International Space Station Garbage Day: Cygnus Spacecraft Released From ISS With 1.5 Tons Of Trash

 @CharlieAllDayc.poladian@ibtimes.com
on February 18 2014 10:07 AM
Cygnus
Orbital Sciences' resupply mission was completed on Feb. 18 following the release of the Cygnus spacecraft from the International Space Station. NASA TV

Even the International Space Station has to deal with chores and garbage day. Orbital Sciences' first resupply mission was completed on Feb. 18 as the Cygnus spacecraft was loaded with close to 1.5 tons of trash and released from the ISS in an early morning mission.

Cygnus was released from the ISS in an early morning mission on Feb. 18, NASA reports. The mission began at 5:15 a.m. EST, and NASA astronaut Mike Hopkins used the Canadarm2 robotic arm to release Cygnus from the ISS's Harmony Node. Japan Aerospace Exploration, JAXA, astronaut Koichi Wakata monitored the mission and communication  with the Mission Control Center in Houston. The undocking mission was completed at 6:41 a.m. EST.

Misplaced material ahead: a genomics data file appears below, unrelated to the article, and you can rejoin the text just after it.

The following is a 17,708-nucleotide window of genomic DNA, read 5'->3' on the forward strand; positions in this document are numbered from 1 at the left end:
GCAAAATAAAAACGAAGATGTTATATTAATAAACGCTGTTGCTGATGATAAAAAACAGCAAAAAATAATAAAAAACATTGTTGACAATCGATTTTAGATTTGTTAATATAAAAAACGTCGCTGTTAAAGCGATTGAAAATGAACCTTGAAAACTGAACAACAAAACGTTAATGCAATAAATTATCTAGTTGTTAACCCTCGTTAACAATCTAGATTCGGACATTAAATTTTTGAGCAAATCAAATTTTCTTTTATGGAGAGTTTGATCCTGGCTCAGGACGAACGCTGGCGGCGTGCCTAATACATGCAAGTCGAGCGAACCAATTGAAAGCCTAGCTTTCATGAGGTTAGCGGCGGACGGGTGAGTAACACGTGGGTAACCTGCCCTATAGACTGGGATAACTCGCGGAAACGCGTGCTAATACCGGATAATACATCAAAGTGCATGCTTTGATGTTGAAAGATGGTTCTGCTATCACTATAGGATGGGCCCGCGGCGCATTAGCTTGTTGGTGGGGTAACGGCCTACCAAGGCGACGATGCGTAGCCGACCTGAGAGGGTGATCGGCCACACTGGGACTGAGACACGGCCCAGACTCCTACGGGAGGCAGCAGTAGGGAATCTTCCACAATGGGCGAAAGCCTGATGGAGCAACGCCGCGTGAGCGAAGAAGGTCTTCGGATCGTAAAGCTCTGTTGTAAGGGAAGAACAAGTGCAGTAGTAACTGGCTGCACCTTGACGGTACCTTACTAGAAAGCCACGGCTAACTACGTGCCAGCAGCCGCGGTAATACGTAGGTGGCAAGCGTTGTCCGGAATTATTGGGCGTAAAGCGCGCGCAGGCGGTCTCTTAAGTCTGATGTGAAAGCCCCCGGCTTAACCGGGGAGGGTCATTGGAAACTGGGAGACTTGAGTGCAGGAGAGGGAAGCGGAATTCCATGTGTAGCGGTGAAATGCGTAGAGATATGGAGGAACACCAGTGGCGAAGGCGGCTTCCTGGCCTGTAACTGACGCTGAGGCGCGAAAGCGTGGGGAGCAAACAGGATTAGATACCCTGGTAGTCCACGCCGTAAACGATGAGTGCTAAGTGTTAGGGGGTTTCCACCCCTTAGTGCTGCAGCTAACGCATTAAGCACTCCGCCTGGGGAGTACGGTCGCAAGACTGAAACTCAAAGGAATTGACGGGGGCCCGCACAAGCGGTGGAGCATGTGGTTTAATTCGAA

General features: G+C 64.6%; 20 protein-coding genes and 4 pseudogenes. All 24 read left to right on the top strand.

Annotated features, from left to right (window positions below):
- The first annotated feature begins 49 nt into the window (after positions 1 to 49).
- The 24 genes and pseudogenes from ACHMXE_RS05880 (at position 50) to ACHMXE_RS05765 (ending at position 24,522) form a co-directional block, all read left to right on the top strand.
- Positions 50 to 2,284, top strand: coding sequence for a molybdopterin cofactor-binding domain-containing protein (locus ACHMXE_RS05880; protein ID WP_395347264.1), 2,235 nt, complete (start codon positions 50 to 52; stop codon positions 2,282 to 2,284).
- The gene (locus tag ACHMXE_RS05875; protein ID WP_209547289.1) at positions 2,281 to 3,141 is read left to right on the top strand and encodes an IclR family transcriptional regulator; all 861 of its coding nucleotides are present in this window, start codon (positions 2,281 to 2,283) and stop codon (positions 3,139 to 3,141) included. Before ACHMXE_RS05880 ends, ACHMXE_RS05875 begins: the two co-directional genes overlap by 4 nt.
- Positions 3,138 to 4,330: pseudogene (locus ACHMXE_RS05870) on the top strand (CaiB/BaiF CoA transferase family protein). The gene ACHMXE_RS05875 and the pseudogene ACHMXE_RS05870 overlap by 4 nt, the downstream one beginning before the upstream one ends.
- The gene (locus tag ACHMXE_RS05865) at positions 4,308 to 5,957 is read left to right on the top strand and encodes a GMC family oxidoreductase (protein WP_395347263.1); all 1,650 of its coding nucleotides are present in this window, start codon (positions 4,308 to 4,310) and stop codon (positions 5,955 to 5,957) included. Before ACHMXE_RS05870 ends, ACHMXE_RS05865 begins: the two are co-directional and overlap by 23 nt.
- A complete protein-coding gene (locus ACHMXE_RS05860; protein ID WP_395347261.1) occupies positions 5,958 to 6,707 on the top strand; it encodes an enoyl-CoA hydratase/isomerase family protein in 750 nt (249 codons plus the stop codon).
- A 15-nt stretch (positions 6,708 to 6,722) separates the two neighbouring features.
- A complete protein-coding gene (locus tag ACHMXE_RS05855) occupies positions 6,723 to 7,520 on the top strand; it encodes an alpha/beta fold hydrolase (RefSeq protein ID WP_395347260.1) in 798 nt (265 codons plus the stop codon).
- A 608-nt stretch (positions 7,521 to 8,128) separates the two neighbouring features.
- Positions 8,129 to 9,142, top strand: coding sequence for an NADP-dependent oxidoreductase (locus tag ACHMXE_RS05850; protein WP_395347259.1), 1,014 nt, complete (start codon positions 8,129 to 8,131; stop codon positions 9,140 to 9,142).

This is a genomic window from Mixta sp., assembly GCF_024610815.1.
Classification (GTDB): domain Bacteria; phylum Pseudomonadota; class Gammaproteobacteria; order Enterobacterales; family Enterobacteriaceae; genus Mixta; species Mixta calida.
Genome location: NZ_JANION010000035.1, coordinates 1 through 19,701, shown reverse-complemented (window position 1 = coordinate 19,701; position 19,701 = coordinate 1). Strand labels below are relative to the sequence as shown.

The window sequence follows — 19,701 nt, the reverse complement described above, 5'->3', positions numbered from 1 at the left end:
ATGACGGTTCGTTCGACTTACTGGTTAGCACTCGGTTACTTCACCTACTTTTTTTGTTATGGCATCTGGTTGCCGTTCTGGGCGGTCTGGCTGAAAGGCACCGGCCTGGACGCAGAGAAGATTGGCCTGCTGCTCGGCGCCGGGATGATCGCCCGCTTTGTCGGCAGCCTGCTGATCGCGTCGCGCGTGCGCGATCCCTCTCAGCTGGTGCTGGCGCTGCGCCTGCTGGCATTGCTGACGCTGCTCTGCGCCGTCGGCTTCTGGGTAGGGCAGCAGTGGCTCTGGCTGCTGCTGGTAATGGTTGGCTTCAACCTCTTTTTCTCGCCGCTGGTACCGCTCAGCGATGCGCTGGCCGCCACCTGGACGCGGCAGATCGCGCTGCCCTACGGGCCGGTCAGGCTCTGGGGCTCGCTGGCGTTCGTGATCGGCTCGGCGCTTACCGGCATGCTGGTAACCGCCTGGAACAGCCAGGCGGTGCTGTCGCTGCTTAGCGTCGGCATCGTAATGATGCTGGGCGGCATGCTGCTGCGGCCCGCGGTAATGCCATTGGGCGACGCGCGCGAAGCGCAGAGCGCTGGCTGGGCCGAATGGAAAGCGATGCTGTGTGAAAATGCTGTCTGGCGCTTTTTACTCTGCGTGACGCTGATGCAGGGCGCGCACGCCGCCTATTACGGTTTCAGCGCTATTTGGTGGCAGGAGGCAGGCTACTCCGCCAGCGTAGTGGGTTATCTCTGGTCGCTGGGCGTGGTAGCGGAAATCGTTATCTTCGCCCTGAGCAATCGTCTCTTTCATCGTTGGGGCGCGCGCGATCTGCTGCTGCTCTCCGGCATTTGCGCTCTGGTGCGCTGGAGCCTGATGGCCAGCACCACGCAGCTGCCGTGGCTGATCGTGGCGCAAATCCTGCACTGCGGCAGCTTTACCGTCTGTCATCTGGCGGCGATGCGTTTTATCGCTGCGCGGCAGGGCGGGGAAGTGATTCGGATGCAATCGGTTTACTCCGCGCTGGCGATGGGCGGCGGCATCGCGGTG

Orbital Science's ISS Commercial Resupply Mission, ORB-1, began on Jan. 9 after a couple of delays, first due to cold weather and a second delay due to space weather caused by an X-class solar flare. The Cygnus spacecraft docked with the ISS on Jan. 12, with Hopkins using the space station's robotic arm to grapple the craft and Wakata attaching it to the Harmony Node. Orbital Sciences' contract with NASA is worth $1.9 billion, according to an Associated Press article. ORB-1 is the first of eight contracted cargo missions.

Cygnus was carrying 2,780 pounds of supplies and scientific instruments, including holiday gifts of fruit, student-designed experiments and several ant farms. The ISS Expedition 38 crew spent several days unloading the cargo and as part of its mission, the spacecraft was loaded with trash. Cygnus will make a destructive reentry into Earth's atmosphere with the spacecraft expecting to burn up over the Pacific Ocean, NASA reports.

The next ISS commercial resupply mission is set for March 16. SpaceX will launch its third resupply mission from Cape Canaveral Air Force Station in Florida. The Dragon spacecraft will carry new supplies, scientific instruments and experiments to the ISS.

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